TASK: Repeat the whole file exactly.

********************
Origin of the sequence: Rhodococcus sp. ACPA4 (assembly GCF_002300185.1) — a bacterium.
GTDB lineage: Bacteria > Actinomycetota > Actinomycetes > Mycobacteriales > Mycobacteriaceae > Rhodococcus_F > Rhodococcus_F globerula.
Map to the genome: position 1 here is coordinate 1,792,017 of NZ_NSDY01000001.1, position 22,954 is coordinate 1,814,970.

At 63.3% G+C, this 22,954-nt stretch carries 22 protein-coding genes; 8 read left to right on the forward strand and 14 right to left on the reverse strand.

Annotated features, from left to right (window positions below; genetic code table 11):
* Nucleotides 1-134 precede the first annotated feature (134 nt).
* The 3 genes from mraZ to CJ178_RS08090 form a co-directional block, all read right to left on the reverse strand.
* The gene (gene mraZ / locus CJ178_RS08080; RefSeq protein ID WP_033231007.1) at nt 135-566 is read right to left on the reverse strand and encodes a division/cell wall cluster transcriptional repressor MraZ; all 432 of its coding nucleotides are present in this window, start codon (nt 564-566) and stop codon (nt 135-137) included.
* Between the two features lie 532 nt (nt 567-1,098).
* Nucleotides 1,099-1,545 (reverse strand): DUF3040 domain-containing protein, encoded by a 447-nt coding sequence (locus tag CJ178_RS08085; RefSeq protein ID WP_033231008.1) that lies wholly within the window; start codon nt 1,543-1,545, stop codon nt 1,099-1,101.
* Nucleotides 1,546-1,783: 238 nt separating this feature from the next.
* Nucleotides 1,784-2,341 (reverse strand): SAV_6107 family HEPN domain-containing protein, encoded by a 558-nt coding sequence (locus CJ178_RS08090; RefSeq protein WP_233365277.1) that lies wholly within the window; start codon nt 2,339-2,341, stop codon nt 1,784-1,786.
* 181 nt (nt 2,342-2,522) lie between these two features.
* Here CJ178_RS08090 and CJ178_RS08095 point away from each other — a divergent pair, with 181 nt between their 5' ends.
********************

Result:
Origin of the sequence: Rhodococcus sp. ACPA4 (assembly GCF_002300185.1) — a bacterium.
GTDB lineage: Bacteria > Actinomycetota > Actinomycetes > Mycobacteriales > Mycobacteriaceae > Rhodococcus_F > Rhodococcus_F globerula.
Map to the genome: position 1 here is coordinate 1,792,017 of NZ_NSDY01000001.1, position 22,954 is coordinate 1,814,970.

At 63.3% G+C, this 22,954-nt stretch carries 22 protein-coding genes; 8 read left to right on the forward strand and 14 right to left on the reverse strand.

Annotated features, from left to right (window positions below; genetic code table 11):
* Nucleotides 1-134 precede the first annotated feature (134 nt).
* The 3 genes from mraZ to CJ178_RS08090 form a co-directional block, all read right to left on the reverse strand.
* The gene (gene mraZ / locus CJ178_RS08080; RefSeq protein ID WP_033231007.1) at nt 135-566 is read right to left on the reverse strand and encodes a division/cell wall cluster transcriptional repressor MraZ; all 432 of its coding nucleotides are present in this window, start codon (nt 564-566) and stop codon (nt 135-137) included.
* Between the two features lie 532 nt (nt 567-1,098).
* Nucleotides 1,099-1,545 (reverse strand): DUF3040 domain-containing protein, encoded by a 447-nt coding sequence (locus tag CJ178_RS08085; RefSeq protein ID WP_033231008.1) that lies wholly within the window; start codon nt 1,543-1,545, stop codon nt 1,099-1,101.
* Nucleotides 1,546-1,783: 238 nt separating this feature from the next.
* Nucleotides 1,784-2,341 (reverse strand): SAV_6107 family HEPN domain-containing protein, encoded by a 558-nt coding sequence (locus CJ178_RS08090; RefSeq protein WP_233365277.1) that lies wholly within the window; start codon nt 2,339-2,341, stop codon nt 1,784-1,786.
* 181 nt (nt 2,342-2,522) lie between these two features.
* Here CJ178_RS08090 and CJ178_RS08095 point away from each other — a divergent pair, with 181 nt between their 5' ends.